“The StormReady program provides counties and communities with clear cut weather warning and preparedness advice through a partnership between the National Weather Service and emergency managers,” said Kari Sagers, Tooele County Emergency Management Director. “The StormReady program is a great approach to help communities develop systems and plans to handle local severe weather in any season, and strengthen cooperative ties with the National Weather Service. We are excited to be recognized for our readiness capabilities and proud to be associated with the NWS as StormReady partners.”
NOAA’s National Weather Service is the primary source of weather data, forecasts and warnings for the United States and its territories. National Weather Service operates the most advanced weather and flood warning and forecast system in the world, helping to protect lives and property and enhance the national economy.
The Commerce Department's National Oceanic and Atmospheric Administration (NOAA) is dedicated to enhancing economic security and national safety through the prediction and research of weather and climate related events and providing environmental stewardship of our nation’s coastal and marine resources.
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Date: July 8, 2003 Contact: Wade Mathews (435) 833-8100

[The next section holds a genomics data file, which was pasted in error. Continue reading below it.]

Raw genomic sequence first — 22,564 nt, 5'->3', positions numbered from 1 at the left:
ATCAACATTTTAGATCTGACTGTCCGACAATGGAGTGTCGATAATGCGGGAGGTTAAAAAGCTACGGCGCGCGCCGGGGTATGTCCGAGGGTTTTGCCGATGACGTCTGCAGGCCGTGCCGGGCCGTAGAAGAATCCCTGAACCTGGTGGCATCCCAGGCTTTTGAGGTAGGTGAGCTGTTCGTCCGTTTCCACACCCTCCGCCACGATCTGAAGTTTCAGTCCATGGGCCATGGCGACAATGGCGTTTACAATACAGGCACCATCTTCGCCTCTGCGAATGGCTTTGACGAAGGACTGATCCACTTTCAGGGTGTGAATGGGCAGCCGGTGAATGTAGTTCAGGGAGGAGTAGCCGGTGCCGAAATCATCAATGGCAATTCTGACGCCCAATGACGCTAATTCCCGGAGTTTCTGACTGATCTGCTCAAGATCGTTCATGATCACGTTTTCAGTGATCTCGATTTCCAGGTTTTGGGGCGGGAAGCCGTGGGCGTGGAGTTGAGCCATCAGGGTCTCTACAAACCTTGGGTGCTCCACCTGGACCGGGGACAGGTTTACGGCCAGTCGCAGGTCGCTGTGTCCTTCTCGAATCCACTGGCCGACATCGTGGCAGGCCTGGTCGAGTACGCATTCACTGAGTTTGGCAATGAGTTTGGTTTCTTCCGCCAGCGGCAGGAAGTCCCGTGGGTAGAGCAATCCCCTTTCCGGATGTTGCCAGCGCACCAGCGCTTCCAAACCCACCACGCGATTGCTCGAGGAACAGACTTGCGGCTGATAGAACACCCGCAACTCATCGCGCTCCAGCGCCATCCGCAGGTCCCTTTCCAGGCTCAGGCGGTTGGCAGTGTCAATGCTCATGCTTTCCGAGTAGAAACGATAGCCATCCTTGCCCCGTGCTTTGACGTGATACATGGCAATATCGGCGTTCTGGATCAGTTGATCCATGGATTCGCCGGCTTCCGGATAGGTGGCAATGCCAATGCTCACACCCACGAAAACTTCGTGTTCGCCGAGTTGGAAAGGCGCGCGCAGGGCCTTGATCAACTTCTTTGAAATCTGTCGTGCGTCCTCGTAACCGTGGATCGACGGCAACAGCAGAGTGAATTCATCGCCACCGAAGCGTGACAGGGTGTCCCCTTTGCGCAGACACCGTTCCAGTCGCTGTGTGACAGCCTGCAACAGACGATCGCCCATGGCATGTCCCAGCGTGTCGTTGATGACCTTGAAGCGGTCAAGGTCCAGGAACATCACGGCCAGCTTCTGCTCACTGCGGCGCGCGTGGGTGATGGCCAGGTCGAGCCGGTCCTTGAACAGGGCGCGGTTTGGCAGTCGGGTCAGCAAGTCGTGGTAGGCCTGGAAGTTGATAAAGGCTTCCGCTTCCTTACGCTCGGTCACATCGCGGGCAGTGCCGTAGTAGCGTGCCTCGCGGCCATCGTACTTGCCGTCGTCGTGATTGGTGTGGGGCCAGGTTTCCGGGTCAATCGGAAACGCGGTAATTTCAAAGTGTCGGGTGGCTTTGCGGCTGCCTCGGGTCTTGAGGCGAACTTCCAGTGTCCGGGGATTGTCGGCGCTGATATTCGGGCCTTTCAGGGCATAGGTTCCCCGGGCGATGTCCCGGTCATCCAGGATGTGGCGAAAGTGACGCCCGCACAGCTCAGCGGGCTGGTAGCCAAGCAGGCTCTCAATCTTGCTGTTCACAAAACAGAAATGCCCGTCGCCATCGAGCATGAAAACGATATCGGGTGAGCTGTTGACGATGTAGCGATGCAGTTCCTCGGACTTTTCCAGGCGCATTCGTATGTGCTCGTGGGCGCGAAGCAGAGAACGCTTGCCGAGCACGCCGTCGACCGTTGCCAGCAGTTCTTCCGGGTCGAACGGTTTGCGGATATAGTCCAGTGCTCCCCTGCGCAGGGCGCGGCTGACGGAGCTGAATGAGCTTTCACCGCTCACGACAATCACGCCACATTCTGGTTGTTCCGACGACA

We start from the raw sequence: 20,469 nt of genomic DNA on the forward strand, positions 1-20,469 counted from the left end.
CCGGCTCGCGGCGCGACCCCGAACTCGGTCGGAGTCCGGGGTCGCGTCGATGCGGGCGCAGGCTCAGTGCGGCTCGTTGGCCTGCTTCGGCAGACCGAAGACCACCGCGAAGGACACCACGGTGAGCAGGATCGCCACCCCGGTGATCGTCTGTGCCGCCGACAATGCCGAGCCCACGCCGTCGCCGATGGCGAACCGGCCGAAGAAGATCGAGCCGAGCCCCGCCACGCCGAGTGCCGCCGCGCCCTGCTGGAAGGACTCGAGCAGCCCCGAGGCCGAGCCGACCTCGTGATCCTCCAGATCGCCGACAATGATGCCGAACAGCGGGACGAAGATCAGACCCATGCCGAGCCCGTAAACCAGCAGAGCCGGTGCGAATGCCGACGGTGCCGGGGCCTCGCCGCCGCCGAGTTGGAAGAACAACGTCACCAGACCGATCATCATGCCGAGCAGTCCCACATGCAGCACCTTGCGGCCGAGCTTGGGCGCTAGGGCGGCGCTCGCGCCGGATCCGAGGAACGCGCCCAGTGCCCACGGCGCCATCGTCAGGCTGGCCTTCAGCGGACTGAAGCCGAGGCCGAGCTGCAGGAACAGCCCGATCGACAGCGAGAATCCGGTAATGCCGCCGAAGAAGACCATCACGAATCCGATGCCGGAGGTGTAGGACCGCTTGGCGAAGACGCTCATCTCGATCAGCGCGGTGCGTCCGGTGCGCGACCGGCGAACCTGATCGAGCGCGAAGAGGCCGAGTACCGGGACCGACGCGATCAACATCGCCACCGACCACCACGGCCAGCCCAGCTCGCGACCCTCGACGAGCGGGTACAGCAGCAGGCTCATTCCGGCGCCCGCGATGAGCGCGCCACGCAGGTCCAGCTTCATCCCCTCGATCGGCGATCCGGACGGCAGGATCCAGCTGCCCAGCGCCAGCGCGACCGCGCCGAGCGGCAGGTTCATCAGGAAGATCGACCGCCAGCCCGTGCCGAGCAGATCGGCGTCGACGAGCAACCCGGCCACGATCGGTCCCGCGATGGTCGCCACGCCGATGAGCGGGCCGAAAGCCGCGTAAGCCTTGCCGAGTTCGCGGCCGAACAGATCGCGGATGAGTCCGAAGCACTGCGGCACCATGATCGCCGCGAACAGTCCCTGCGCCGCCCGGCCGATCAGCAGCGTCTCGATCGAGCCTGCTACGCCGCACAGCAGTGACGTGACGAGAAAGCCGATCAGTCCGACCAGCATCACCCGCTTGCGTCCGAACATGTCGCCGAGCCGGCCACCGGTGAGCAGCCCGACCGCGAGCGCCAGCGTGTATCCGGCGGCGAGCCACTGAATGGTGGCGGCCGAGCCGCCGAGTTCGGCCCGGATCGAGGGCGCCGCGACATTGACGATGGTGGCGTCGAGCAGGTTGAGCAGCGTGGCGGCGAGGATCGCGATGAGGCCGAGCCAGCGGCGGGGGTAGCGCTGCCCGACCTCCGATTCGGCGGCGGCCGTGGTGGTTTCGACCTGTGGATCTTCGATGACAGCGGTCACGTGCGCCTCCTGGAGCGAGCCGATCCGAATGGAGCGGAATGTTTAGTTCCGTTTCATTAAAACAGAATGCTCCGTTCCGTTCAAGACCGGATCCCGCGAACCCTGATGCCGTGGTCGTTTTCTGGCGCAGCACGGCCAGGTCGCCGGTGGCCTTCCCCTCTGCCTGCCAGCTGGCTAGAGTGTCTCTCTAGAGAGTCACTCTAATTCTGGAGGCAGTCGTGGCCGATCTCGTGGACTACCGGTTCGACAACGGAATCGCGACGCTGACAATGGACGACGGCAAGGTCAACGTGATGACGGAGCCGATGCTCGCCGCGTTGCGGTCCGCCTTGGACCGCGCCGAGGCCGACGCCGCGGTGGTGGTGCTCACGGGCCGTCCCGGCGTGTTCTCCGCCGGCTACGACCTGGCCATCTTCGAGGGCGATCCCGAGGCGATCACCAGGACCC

Tooele Emergency Manager Receives National Recognition
Mobile, AL- The Federal Emergency Management Agency (FEMA) acknowledged the efforts of Tooele County Emergency Management Director, Kari Sagers with an award at the Chemical Stockpile Emergency Preparedness Program (CSEPP) 2003 Annual Conference. Sagers was privileged to receive her award before a group of other emergency managers and first responders from the eight chemical stockpile sites around the country.
Sagers said, “I was so surprised to receive this award. It means a lot to me to be recognized by my peers for the work involved in running an emergency management department.” The Tooele County Commission appointed Sagers as department director at the inception of Tooele County Emergency Management more than 12 years ago.
Craig Conklin, FEMA, and Dennis Legal, US Army, presented the award to Sagers at the conference in Mobile, Alabama on Tuesday, June 24th. The FEMA award carried the inscription: “Ms. Kari Sagers---In appreciation for outstanding contributions to the Chemical Stockpile Emergency Preparedness Community. Your leadership, professionalism, and advocacy for chemical emergency preparedness with Congress and the media have greatly improved public safety. (Signed) Michael D. Brown, Under Secretary, Emergency Preparedness and Response”
Carrying responsibility for CSEP Program management in Tooele County, Sagers has been called upon to testify before Congress in chemical demilitarization hearings, has continually sought federal funding to raise the county’s level of preparedness, and has served as a sentinel for the safety of the residents in Tooele County.
Under Sagers’ direction, Tooele County has come to be known as one of the best prepared counties in the state for a natural or technological disaster. Other municipalities look to Sagers as a good example of an effective emergency management director.
Tooele County Emergency Management, with its Emergency Operations Center, communications capabilities, warning systems, contingency plans, and other emergency preparedness measures, is often the focus of tours and studies by other jurisdiction leaders seeking to set up their own emergency management departments.
Date: November 18, 2002 Contact: Wade Mathews (435) 833-8100
Tooele County Siren System Gets Upgrade